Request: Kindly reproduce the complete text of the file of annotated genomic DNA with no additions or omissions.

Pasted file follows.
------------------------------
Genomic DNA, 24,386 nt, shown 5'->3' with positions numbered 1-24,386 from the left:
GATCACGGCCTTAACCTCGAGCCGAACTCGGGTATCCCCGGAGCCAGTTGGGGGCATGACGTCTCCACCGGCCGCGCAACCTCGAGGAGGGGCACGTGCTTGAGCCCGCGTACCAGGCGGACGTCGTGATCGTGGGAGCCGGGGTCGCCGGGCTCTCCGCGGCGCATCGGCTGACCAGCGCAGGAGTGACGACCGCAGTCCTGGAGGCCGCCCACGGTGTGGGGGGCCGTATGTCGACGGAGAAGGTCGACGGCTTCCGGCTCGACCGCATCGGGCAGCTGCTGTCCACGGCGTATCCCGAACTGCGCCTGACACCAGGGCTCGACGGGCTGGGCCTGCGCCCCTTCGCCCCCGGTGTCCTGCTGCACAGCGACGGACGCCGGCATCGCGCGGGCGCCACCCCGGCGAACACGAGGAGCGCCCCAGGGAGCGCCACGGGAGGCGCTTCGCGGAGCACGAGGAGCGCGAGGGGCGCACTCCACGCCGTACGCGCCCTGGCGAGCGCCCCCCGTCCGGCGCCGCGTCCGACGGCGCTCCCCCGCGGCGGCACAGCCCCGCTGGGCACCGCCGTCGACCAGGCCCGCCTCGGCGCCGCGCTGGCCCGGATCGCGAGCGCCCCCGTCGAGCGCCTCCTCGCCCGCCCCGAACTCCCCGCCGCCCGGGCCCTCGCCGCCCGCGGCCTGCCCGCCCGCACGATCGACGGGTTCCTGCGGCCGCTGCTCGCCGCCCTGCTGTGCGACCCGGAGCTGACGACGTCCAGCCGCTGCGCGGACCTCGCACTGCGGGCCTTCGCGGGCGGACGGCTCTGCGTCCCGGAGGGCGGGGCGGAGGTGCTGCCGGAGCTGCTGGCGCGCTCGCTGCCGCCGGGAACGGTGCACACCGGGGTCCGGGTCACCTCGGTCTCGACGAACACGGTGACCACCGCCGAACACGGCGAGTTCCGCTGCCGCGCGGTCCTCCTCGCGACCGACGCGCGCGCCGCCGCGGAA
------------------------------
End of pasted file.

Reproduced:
Genomic DNA, 24,386 nt, shown 5'->3' with positions numbered 1-24,386 from the left:
GATCACGGCCTTAACCTCGAGCCGAACTCGGGTATCCCCGGAGCCAGTTGGGGGCATGACGTCTCCACCGGCCGCGCAACCTCGAGGAGGGGCACGTGCTTGAGCCCGCGTACCAGGCGGACGTCGTGATCGTGGGAGCCGGGGTCGCCGGGCTCTCCGCGGCGCATCGGCTGACCAGCGCAGGAGTGACGACCGCAGTCCTGGAGGCCGCCCACGGTGTGGGGGGCCGTATGTCGACGGAGAAGGTCGACGGCTTCCGGCTCGACCGCATCGGGCAGCTGCTGTCCACGGCGTATCCCGAACTGCGCCTGACACCAGGGCTCGACGGGCTGGGCCTGCGCCCCTTCGCCCCCGGTGTCCTGCTGCACAGCGACGGACGCCGGCATCGCGCGGGCGCCACCCCGGCGAACACGAGGAGCGCCCCAGGGAGCGCCACGGGAGGCGCTTCGCGGAGCACGAGGAGCGCGAGGGGCGCACTCCACGCCGTACGCGCCCTGGCGAGCGCCCCCCGTCCGGCGCCGCGTCCGACGGCGCTCCCCCGCGGCGGCACAGCCCCGCTGGGCACCGCCGTCGACCAGGCCCGCCTCGGCGCCGCGCTGGCCCGGATCGCGAGCGCCCCCGTCGAGCGCCTCCTCGCCCGCCCCGAACTCCCCGCCGCCCGGGCCCTCGCCGCCCGCGGCCTGCCCGCCCGCACGATCGACGGGTTCCTGCGGCCGCTGCTCGCCGCCCTGCTGTGCGACCCGGAGCTGACGACGTCCAGCCGCTGCGCGGACCTCGCACTGCGGGCCTTCGCGGGCGGACGGCTCTGCGTCCCGGAGGGCGGGGCGGAGGTGCTGCCGGAGCTGCTGGCGCGCTCGCTGCCGCCGGGAACGGTGCACACCGGGGTCCGGGTCACCTCGGTCTCGACGAACACGGTGACCACCGCCGAACACGGCGAGTTCCGCTGCCGCGCGGTCCTCCTCGCGACCGACGCGCGCGCCGCCGCGGAA